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Introduction To Using Text Files With PowerShell

Adam Bertram

Learn the basics: how to retrieve text from text files and how to find text in text files.

Use PowerShell cmdlets to learn the basics: how to retrieve text from text files and how to find text in text files.

One of the most prevalent tasks an IT pro must do is either create, read or change text files in some way. Text files are represented in thousands of different formats from simple TXT files to XML to various proprietary formats. Since text files can be structured in such a huge number of ways vendors have adopted the simple text file as means of defining scripts, storing configuration values and SQL queries and so much more. The only structural difference in a TXT file and a SQL file, for example, is just the file extension. The contents are just text structured in a different, pre-defined manner.


PowerShell has many different ways to manage all of these text file types but in this article we're going to stick with the most generic approach: We'll be focusing on reading and unstructured text. This means no XML files, no SQL query files, not even PowerShell scripts themselves. We'll be focusing on a two topics:

  1. How to retrieve text from text files.
  2. How to find text in text files.

How To Retrieve Text From Text Files

One of the easiest tasks is retrieving all text from an existing text file. For most text files, a PowerShell scripter can use the Get-Content cmdlet. The Get-Content cmdlet is a very popular PowerShell cmdlet that will retrieve all text from a text file specified by the Path parameter.

At it's simplest, you can pass the Path parameter with the file path to a text file as the argument to the Get-Content cmdlet. Let's say I have a file called MyText.txt. In this text file I have the three line shown below and I'd like to get the contents of MyText.txt with a PowerShell script.

To do this, I can use Get-Content with the Path parameter.

You'll see that the result was the entire contents of MyText.txt. But what if you just wanted to see a particular line number? By default, Get-Content reads every line in a text file and creates an array as its output with each line of the text as an element in that array. This means I can easily pick out different elements in that array by specifying the array index number. In this instance, the array index number is equal to the text file line number.

In the example above, I'm showing you that the result of Get-Content is a type of System.Array and that by using index numbers in brackets I can pick and choose which lines I want output to my console. One thing to note is that if you're unfamiliar with arrays and their numbering scheme, the very first element in an array starts with a zero. This is why I'm able to use the number one to pick the second line and the number two to pick the third line. This is important to remember.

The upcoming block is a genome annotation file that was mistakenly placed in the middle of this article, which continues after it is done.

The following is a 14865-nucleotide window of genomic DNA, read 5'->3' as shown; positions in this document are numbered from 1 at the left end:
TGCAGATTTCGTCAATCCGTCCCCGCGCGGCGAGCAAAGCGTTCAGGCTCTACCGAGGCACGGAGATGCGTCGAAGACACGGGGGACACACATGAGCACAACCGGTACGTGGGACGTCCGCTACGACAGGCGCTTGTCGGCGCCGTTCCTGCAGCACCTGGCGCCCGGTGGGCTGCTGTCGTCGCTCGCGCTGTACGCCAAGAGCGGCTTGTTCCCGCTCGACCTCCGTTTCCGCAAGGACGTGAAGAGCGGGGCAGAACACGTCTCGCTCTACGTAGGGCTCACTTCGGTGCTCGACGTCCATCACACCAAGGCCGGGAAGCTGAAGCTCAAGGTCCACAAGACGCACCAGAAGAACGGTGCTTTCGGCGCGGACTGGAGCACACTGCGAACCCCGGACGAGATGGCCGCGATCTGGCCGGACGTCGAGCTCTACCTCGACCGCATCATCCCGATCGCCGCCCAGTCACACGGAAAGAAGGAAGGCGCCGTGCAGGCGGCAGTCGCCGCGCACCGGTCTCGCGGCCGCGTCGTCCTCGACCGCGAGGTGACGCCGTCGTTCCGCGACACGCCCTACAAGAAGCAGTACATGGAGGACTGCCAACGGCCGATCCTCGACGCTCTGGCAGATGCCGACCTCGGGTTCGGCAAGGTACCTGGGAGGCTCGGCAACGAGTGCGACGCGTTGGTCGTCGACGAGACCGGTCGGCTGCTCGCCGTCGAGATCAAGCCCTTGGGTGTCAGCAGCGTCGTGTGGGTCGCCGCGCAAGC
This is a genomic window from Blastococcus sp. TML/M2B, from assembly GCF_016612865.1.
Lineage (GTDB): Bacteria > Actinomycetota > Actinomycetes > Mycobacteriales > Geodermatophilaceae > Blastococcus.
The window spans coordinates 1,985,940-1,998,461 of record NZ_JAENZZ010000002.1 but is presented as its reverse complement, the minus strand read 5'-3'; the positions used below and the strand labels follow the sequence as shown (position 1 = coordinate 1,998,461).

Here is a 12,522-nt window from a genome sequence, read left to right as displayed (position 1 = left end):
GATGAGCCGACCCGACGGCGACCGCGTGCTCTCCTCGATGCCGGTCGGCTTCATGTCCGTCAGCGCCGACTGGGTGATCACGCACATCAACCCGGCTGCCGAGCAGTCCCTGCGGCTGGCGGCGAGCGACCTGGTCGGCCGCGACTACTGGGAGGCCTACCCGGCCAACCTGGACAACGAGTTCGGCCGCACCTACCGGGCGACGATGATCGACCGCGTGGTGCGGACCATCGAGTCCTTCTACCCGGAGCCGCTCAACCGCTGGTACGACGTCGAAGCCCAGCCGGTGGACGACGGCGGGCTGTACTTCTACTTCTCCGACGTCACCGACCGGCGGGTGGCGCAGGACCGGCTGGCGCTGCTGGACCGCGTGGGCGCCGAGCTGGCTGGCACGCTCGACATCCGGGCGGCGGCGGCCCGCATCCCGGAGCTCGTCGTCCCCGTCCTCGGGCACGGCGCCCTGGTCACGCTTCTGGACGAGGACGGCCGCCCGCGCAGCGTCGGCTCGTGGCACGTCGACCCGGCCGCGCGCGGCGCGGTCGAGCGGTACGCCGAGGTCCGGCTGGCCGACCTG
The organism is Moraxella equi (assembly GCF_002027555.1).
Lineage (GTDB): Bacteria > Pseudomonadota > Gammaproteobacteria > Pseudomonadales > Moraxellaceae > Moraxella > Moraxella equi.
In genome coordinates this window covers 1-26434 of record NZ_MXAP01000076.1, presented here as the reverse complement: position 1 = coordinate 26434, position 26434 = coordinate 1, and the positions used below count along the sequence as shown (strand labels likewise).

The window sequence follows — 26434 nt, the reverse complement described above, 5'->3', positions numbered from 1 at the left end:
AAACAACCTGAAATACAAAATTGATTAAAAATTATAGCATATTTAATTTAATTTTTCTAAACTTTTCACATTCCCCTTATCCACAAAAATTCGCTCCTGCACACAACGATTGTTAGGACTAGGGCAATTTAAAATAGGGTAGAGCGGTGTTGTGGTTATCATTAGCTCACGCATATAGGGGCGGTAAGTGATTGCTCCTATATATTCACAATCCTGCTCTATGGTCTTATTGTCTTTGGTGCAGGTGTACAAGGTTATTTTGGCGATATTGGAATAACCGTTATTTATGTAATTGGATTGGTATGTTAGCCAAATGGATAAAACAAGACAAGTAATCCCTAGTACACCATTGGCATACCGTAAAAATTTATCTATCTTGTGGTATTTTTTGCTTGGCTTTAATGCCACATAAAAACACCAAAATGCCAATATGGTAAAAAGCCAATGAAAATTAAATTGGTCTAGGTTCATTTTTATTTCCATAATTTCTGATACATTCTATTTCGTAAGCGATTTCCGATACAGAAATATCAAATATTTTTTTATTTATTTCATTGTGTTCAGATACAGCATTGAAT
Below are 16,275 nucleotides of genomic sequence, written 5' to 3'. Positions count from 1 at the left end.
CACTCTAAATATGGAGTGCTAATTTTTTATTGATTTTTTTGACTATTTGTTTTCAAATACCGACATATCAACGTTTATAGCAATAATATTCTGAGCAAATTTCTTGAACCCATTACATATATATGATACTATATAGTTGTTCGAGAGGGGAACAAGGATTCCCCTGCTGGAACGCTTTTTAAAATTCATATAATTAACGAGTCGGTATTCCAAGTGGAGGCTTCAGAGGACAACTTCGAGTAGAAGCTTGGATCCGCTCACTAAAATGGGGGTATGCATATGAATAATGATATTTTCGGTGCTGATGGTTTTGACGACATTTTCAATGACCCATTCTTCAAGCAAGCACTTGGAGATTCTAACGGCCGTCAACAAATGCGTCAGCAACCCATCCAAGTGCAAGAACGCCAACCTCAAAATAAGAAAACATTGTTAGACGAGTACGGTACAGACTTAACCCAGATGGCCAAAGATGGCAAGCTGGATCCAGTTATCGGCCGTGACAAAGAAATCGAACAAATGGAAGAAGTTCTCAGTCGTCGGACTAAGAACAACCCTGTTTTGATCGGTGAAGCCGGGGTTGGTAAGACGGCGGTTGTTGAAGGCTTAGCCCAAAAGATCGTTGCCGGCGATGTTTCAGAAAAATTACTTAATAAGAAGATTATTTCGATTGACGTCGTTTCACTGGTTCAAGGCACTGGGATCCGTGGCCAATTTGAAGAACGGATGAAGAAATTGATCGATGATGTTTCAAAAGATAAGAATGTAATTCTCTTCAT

How To Find Text In Text Files

Once you're able to figure out how to find all text in text files or certain line numbers, another popular tasks is finding specific text inside of the files themselves. There are a few different ways to do this but the easiest is by using the Where-Object cmdlet. The Where-Object cmdlet is a popular cmdlet that allows you to "filter out" various information from the output of other cmdlets; in this example, it is filtering info from the Get-Content cmdlet.

Using our previous text file as an example, let's say I want to see if that text file contains the words "text file" together in it. To do this, I'll use Where-Object.

When using Where-Object I must use the $_ variable. This is a special variable in PowerShell known as the pipeline variable. In this example, it represents each line of the text file as it comes from Get-Content. I'm then using the like operator and using wildcards to see if the string "text file" exists in any of the lines of the text file. It looks like it found two lines matching the string.

If you'd like to learn more about finding text in text files I suggest you look into PowerShell's comparison operators. Using the match operator, for example, uses regex, which is much more powerful than the like operator and allows you to find just about any pattern you can think of in a text file.

We just barely scratched the surface as to what can be done with reading text files with PowerShell. I highly encourage you to reference the content on TechNet on using the Get-Content cmdlet and explore the various parameters you can use.

Image Credit: scyther5/Getty
Adam Bertram Contributing Writer
Adam Bertram is a 20-year veteran of IT and experienced online business professional. He's an entrepreneur, IT influencer, Microsoft MVP, blogger, trainer and content marketing writer for multiple technology companies. Adam is also the founder of the popular IT career development platform TechSnips. Catch up on Adam's articles at, connect on LinkedIn, or follow him on Twitter at @adbertram or the TechSnips Twitter account at @techsnips_io.